Readers who love tales of grand passion will be drawn to the romantic concept of a man abandoning his life to travel back in time for a woman he’s infatuated with. The tender romance between Rachel and Paul is enhanced by Mavrick’s clear, concise writing and even pacing, continually holding the reader’s interest. The characters are solid, though Mavrick focuses on their actions, leaving their thoughts and feelings more obscure. Paul’s quest to save the environment from destruction, and Rachel’s determination to survive Hollywood with her spirit intact, help to round out both their personalities and the story.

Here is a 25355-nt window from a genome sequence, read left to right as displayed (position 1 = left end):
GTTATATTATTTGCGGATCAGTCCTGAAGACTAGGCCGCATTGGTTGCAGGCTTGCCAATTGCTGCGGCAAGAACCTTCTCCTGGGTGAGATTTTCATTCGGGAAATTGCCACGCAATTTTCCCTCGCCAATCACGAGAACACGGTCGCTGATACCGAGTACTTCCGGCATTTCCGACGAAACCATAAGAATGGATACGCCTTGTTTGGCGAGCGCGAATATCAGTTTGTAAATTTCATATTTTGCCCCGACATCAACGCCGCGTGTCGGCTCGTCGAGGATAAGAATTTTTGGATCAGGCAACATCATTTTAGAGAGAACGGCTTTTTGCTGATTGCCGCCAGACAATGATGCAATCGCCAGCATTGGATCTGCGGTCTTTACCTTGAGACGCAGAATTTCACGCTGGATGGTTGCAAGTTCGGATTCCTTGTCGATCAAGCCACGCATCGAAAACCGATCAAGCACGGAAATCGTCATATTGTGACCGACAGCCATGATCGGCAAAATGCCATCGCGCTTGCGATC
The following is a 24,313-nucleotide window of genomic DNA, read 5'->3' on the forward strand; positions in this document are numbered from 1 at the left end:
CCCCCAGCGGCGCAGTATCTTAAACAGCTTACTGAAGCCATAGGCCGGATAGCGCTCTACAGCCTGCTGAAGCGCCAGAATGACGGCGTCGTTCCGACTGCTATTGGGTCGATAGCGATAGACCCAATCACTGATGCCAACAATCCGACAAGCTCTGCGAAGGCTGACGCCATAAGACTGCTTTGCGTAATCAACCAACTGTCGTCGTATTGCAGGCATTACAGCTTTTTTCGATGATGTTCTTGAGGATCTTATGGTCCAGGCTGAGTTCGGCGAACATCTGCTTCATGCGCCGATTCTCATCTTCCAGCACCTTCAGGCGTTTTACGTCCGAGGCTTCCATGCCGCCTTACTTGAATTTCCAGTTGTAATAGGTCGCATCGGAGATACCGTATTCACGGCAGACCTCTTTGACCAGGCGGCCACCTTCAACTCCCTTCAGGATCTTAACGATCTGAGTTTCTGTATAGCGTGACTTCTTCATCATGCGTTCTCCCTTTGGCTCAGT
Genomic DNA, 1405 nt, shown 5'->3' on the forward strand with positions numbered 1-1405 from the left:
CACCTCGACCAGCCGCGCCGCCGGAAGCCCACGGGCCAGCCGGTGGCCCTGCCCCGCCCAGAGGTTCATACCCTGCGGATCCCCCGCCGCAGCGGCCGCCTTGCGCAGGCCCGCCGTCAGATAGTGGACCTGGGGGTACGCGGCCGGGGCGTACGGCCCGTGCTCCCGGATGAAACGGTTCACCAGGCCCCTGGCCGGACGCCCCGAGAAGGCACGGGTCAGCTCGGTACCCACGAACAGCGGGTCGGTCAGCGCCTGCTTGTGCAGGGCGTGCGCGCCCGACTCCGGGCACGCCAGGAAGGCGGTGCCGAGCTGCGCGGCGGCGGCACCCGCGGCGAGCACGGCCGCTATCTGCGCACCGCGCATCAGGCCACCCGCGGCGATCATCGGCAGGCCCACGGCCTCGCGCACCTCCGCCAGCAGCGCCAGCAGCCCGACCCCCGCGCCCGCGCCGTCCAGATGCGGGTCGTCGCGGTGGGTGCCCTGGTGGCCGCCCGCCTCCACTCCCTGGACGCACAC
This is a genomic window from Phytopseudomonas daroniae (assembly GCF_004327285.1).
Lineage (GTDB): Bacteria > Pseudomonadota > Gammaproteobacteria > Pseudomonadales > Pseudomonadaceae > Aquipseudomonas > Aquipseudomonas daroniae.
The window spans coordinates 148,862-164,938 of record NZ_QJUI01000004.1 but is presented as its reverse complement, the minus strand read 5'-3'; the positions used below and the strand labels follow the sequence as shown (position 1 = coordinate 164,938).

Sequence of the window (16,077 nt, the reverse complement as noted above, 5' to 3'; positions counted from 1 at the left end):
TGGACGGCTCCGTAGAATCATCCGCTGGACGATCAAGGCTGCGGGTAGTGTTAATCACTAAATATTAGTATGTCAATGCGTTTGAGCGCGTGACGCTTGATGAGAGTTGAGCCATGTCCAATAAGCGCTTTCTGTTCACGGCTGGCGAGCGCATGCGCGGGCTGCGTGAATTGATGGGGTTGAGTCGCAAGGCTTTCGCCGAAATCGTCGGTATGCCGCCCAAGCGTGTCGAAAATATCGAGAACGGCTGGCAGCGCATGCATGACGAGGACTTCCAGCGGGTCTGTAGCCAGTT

Though the novel is set primarily in California with American characters, Mavrick sprinkles the dialogue with British vernacular such as “I reckon” and “Hollywood mums.” Readers will easily overlook this small flaw as they get to know the warm, affable protagonists and hope for them to finally find happiness. Richard’s impulsiveness and Rachel’s steadiness are perfectly complementary; they are truly a couple for the ages.

Takeaway: Romance fans will quickly become immersed in this tale of time travel, Hollywood fame, environmental activism, and profound love.

Great for fans of Great for fans of Audrey Niffenegger, Diana Gabaldon.

Production grades
Cover: B
Design and typography: B
Illustrations: -
Editing: B
Marketing copy: -

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When Angels Play Poker
Maura O'Leary